Tobala mezcal is a unique variety of mezcal that is crafted from the Tobala maguey plant, scientifically referred to as Agave Potatorum. This particular type of agave is relatively small, approximately one-eighth the size of an Espadin agave, and thrives in elevated areas, typically found at an altitude of approximately 5,000 feet (1,500 meters) above sea level. It prefers to grow in shaded rocky canyons and requires up to 15 years to reach full maturity.
Tobala Tasting Notes
Tobala mezcal offers an aromatic experience, characterized by prominent tropical fruit notes and subtle hints of spice. You’ll even hear umami as part of its profile. It is a flavorful spirit highly regarded by genuine mezcal enthusiasts. Its tasting notes are a testament to the 15-year maturation process of this wild agave, setting it apart from many other spirits.
Maguey vs. Agave
The terms maguey and agave are often used interchangeably, but there is a subtle difference between the two. Both refer to the succulent plant used to make mezcal, but “maguey” is the term commonly used in Mexico, while “agave” is the scientific name for the plant and is more commonly used outside of Mexico. There are many different species of agave, and each one can produce a mezcal with a distinct flavor profile. Tobala, for instance, is a specific type of maguey (or agave) used to make a particularly aromatic and flavorful mezcal. Learn more about the distinction between maguey and agave.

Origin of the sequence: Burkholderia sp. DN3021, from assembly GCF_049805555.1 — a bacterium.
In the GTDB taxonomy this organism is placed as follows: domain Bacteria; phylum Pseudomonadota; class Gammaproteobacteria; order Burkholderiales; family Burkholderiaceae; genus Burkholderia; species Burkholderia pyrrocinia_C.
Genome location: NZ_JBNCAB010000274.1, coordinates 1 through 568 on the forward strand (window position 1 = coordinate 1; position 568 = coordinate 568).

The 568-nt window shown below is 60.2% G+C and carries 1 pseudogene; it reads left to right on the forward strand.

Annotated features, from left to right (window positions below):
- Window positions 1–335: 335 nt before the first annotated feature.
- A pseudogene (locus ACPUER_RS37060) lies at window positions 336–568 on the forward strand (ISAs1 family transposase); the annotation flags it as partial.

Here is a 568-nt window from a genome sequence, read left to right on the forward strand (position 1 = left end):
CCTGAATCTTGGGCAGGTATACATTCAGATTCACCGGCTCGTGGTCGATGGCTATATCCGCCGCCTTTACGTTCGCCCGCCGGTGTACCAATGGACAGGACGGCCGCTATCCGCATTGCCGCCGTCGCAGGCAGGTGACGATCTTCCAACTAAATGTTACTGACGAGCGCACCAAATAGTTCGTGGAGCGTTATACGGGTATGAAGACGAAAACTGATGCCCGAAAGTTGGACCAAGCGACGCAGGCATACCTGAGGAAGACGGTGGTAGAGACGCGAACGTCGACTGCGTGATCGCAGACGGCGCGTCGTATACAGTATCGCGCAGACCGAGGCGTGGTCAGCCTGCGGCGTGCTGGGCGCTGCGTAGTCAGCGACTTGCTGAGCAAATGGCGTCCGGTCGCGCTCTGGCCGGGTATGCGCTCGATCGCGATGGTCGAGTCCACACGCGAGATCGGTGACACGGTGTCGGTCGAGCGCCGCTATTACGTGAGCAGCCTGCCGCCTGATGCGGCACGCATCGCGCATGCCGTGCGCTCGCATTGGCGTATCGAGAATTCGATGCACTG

Tobala Price Level and Why It’s So Expensive
Tobala mezcal is often more expensive than other types of mezcal due to the plant’s small size and the long time it takes to mature. Additionally, Tobala does not produce hijuelos, which are the shoots or pups that sprout around the main plant once it has matured. For this reason, Tobala can only grow from seed, which contributes to its rarity and higher price in the market.
Wild vs. Domesticated Maguey
There are two types of maguey plants used to make mezcal: wild and domesticated. Wild maguey, like Tobala, grows naturally in the wild without human intervention. These plants are often found in hard-to-reach areas and can take many years to mature, which contributes to the high cost of mezcals made from wild maguey.
On the other hand, domesticated maguey plants are cultivated by humans and are often grown in fields or greenhouses. These plants can be harvested more quickly and easily than wild maguey, which makes mezcals made from domesticated maguey more affordable.
Tobala mezcal is known for its intense aromatic qualities, which are a result of the unique characteristics of the Tobala maguey. The plant’s small size yields extremely limited quantities of mezcal, but the resulting spirit is rich in tropical fruit notes and subtle hints of spice.
There are two different types of Tobala maguey: Tobala chino, which grows in the sun, and Tobala orejon, which grows in the shade. The difference in sunlight exposure over the 12-15 years it takes for the plants to reach maturity results in two types of Tobala with noticeably different characters and tastes.
In conclusion, Tobala mezcal is a unique and flavorful spirit that is highly regarded by mezcal enthusiasts. Its rich aromas, complex flavors, and the meticulous care that goes into its production make it a truly special addition to the world of mezcal. Despite its higher price point, Tobala mezcal offers a tasting experience that is well worth the investment.